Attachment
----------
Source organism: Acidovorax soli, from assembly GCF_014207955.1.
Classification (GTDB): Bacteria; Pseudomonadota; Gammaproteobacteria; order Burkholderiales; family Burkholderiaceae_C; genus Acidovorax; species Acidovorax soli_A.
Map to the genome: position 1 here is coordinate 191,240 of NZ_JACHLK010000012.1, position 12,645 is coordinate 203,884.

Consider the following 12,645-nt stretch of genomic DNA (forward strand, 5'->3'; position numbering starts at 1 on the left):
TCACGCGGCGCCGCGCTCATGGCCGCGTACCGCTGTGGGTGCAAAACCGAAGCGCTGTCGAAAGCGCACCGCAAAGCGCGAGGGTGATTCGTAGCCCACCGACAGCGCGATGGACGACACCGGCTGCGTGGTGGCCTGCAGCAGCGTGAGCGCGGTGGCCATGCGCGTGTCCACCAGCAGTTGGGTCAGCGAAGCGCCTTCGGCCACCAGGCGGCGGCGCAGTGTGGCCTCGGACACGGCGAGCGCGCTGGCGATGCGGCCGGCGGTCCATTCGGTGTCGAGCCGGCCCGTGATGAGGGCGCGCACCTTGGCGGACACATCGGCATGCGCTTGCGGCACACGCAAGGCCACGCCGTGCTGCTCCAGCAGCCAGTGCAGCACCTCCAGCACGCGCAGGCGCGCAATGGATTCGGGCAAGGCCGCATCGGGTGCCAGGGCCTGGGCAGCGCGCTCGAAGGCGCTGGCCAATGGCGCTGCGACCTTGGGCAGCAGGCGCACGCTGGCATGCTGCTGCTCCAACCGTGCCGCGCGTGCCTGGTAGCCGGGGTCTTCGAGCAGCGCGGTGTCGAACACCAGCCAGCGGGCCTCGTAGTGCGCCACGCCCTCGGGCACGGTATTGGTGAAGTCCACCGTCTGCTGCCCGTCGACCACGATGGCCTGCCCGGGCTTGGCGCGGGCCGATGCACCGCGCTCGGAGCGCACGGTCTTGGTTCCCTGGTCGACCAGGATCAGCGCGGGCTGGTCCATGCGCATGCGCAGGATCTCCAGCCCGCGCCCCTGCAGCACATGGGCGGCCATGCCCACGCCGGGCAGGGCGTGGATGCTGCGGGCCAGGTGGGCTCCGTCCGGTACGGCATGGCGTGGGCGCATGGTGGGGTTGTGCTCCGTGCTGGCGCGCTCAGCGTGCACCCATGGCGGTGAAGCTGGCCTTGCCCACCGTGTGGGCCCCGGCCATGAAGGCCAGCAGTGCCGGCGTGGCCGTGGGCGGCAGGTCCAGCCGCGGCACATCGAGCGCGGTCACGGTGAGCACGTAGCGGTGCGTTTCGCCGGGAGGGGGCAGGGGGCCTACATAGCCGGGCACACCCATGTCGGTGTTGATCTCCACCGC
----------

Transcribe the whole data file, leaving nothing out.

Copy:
Source organism: Acidovorax soli, from assembly GCF_014207955.1.
Classification (GTDB): Bacteria; Pseudomonadota; Gammaproteobacteria; order Burkholderiales; family Burkholderiaceae_C; genus Acidovorax; species Acidovorax soli_A.
Map to the genome: position 1 here is coordinate 191,240 of NZ_JACHLK010000012.1, position 12,645 is coordinate 203,884.

Consider the following 12,645-nt stretch of genomic DNA (forward strand, 5'->3'; position numbering starts at 1 on the left):
TCACGCGGCGCCGCGCTCATGGCCGCGTACCGCTGTGGGTGCAAAACCGAAGCGCTGTCGAAAGCGCACCGCAAAGCGCGAGGGTGATTCGTAGCCCACCGACAGCGCGATGGACGACACCGGCTGCGTGGTGGCCTGCAGCAGCGTGAGCGCGGTGGCCATGCGCGTGTCCACCAGCAGTTGGGTCAGCGAAGCGCCTTCGGCCACCAGGCGGCGGCGCAGTGTGGCCTCGGACACGGCGAGCGCGCTGGCGATGCGGCCGGCGGTCCATTCGGTGTCGAGCCGGCCCGTGATGAGGGCGCGCACCTTGGCGGACACATCGGCATGCGCTTGCGGCACACGCAAGGCCACGCCGTGCTGCTCCAGCAGCCAGTGCAGCACCTCCAGCACGCGCAGGCGCGCAATGGATTCGGGCAAGGCCGCATCGGGTGCCAGGGCCTGGGCAGCGCGCTCGAAGGCGCTGGCCAATGGCGCTGCGACCTTGGGCAGCAGGCGCACGCTGGCATGCTGCTGCTCCAACCGTGCCGCGCGTGCCTGGTAGCCGGGGTCTTCGAGCAGCGCGGTGTCGAACACCAGCCAGCGGGCCTCGTAGTGCGCCACGCCCTCGGGCACGGTATTGGTGAAGTCCACCGTCTGCTGCCCGTCGACCACGATGGCCTGCCCGGGCTTGGCGCGGGCCGATGCACCGCGCTCGGAGCGCACGGTCTTGGTTCCCTGGTCGACCAGGATCAGCGCGGGCTGGTCCATGCGCATGCGCAGGATCTCCAGCCCGCGCCCCTGCAGCACATGGGCGGCCATGCCCACGCCGGGCAGGGCGTGGATGCTGCGGGCCAGGTGGGCTCCGTCCGGTACGGCATGGCGTGGGCGCATGGTGGGGTTGTGCTCCGTGCTGGCGCGCTCAGCGTGCACCCATGGCGGTGAAGCTGGCCTTGCCCACCGTGTGGGCCCCGGCCATGAAGGCCAGCAGTGCCGGCGTGGCCGTGGGCGGCAGGTCCAGCCGCGGCACATCGAGCGCGGTCACGGTGAGCACGTAGCGGTGCGTTTCGCCGGGAGGGGGCAGGGGGCCTACATAGCCGGGCACACCCATGTCGGTGTTGATCTCCACCGC